When Robert McLaughlin, MD moved to Federal Way in 1986, he brought a little bit of rural Illinois with him.
“I grew up in a small Midwestern town with one family doctor,” he explains, “And when I established a private practice in Federal Way I had a similar philosophy: care for everyone in the community, for whatever concerns they may have.”
After 35 years operating a walk-in clinic for local families, Dr. McLaughlin has moved his practice to Pacific Medical Centers Federal Way. His patients say they still feel like they’re getting that small-town service.
“Even if it’s a big fancy building, they still get to see good old Dr. McLaughlin,” he says. “PacMed has been great. I still feel like I’m working for myself, not a big conglomeration, and patients continue to be our top priority.”
35 years in Federal Way
Dr. McLaughlin still sees patients he’s known for three decades, as well as their children, grandchildren — and new patients too.
“I have one patient who tells me the same thing every time she sees me. She says, ‘thank you for saving my life.’” 20 years ago Dr. McLaughlin told her she was going to die unless she quit smoking, and she says she quit smoking that very day.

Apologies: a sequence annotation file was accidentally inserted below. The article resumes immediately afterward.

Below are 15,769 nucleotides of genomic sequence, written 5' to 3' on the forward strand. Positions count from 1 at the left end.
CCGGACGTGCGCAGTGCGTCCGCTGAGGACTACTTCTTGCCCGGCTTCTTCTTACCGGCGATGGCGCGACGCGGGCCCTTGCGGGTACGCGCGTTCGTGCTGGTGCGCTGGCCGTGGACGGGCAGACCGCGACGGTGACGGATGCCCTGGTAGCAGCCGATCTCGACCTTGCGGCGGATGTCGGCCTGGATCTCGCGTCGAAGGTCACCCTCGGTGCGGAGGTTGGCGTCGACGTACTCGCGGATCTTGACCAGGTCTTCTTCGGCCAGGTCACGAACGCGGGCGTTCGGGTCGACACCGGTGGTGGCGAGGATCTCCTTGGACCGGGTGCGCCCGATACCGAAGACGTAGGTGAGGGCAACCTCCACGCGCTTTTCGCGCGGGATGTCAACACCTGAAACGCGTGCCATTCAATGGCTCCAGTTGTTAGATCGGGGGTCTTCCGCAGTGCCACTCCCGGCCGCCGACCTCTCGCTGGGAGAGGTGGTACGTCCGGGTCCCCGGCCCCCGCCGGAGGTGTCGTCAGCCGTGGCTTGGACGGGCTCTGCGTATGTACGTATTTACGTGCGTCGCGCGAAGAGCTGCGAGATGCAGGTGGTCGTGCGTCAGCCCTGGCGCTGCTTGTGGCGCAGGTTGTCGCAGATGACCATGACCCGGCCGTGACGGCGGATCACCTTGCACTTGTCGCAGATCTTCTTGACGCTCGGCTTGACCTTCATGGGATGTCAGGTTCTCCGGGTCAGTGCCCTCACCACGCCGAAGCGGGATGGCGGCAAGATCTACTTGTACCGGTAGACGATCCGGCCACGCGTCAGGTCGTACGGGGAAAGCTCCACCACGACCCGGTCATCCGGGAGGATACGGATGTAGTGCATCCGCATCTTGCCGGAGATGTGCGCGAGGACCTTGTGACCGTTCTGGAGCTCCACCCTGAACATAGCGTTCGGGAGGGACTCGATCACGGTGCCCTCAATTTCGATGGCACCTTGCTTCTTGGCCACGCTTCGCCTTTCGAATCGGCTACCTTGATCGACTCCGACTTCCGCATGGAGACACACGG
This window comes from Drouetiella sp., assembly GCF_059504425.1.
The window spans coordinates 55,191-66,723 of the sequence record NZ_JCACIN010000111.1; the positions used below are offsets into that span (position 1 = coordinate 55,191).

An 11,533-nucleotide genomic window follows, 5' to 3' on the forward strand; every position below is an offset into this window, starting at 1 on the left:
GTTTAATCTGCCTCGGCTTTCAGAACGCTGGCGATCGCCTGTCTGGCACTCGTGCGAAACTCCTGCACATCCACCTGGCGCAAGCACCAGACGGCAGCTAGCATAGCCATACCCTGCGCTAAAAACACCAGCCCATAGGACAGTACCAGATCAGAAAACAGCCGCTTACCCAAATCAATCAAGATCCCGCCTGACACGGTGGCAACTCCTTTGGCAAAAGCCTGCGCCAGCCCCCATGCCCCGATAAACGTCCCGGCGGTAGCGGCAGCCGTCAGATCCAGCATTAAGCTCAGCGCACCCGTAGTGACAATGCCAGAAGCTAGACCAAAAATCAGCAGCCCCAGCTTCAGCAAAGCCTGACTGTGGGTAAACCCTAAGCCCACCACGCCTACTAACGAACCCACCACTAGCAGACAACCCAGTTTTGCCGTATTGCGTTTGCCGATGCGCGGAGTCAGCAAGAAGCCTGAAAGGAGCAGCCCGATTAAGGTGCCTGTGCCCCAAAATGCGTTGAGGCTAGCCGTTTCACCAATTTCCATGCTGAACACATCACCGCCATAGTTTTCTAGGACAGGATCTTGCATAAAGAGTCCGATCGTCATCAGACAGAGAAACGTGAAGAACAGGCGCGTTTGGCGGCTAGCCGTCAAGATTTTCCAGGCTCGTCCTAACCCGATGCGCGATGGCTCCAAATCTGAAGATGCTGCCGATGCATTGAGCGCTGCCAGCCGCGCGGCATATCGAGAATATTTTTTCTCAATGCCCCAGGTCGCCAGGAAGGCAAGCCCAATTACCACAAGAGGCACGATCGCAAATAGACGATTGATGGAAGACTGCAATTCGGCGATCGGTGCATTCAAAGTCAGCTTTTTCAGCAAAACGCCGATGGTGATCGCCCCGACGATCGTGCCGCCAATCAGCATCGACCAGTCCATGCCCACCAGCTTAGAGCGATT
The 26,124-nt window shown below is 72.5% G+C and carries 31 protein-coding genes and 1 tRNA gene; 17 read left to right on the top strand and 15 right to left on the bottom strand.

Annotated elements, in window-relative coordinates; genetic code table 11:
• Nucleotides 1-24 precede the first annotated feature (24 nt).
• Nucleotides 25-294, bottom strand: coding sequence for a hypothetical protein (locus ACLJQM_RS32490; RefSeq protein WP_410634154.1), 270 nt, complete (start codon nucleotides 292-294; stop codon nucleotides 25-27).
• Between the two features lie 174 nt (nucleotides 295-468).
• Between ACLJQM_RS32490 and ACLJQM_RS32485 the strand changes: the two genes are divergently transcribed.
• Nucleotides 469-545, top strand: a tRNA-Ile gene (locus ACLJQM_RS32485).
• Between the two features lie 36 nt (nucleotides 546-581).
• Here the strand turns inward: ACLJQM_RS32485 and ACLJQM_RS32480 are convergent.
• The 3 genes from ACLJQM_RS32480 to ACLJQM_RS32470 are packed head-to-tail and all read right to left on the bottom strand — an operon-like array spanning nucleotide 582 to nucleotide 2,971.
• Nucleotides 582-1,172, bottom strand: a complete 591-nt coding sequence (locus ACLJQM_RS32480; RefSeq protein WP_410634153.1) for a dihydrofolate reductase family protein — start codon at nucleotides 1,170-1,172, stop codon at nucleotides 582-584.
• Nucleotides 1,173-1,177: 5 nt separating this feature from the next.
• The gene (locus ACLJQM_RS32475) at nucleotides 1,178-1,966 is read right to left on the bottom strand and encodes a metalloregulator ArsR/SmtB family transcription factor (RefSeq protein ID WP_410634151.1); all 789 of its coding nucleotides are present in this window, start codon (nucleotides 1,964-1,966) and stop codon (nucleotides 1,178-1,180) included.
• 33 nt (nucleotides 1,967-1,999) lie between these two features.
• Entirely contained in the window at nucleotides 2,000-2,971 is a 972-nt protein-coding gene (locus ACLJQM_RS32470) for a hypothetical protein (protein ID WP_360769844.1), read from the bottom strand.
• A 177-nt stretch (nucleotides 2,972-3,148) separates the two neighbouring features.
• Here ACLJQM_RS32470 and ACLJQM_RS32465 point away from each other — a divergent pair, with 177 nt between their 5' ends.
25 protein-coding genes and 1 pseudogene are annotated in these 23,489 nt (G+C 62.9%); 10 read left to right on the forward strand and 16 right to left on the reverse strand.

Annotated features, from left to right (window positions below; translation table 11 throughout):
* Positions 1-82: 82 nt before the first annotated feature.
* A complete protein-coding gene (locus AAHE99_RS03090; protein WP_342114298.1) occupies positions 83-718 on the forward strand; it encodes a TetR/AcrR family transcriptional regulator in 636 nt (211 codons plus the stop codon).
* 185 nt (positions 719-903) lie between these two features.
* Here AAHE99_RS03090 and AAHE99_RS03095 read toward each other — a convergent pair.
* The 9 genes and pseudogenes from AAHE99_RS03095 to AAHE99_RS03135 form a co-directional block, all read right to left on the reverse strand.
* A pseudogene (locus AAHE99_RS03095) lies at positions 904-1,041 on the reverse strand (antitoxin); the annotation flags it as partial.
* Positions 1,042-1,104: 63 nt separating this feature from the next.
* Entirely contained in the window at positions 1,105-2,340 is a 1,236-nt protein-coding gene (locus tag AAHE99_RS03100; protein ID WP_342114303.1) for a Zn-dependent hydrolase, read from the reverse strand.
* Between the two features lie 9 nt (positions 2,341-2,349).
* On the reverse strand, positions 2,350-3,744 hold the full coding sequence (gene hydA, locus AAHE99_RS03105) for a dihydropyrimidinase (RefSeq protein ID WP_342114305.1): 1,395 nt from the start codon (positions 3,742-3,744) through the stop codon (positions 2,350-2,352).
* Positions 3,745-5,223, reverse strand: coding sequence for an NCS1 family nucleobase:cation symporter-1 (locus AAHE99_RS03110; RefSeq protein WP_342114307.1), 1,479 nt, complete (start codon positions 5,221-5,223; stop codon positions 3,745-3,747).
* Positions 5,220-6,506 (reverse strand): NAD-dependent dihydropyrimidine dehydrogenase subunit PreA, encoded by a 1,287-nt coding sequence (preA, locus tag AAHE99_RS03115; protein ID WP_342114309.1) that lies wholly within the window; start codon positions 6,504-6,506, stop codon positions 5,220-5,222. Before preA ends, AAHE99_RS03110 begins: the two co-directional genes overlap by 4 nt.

“Sometimes my words do carry weight,” he says. “It’s never as simple as telling a patient to quit smoking. You have to figure out what motivates each individual patient.”
The art of medicine… and classic cars
Motivating unique patients and tinkering with cantankerous classic cars are two interests that Dr. McLaughlin has held since his youth. The two passions are more similar than you might think.
“You have to bring an artistic quality to restoring classic cars, and there is an art to medicine, too,” he says. “You can tell the difference between a car that’s been thrown together and one that’s been assembled with care and attention.”
Dr. McLaughlin is clearly interested in the mechanics of fixing things—whether that’s refurbishing a paint job and gently coaxing an engine back to life, or treating a patient’s rash and mending broken bones. He puts time and care into each visit with his patients, talking with them to learn their concerns and then thoughtfully diagnosing both the issue and treatments.
It’s time to catch up on care
With the pandemic, many people put their health care on the back burner. But Dr. McLaughlin encourages everyone to visit their primary care provider. A wellness exam can uncover new issues and keep tabs on chronic conditions.
“Don’t put off those minor complaints. If it’s been there for a while and you’re wondering if it’s worth going to the doctor, the answer is yes.”
3 things to prioritize:
- Routine cancer screenings including colonoscopies and mammograms.
- Elective surgeries for joint replacements or minor cosmetic surgery.
- New or changing skin conditions which may indicate melanoma.
In the November 2021 edition of Men’s Health Monthly, Neil Scott and Dr. Tom Walsh welcome PacMed’s Dr. Liz Broussard – one of the top Gastrointestinal physicians in the Pacific Northwest – to discuss stomach problems, their cause, treatment and prevention.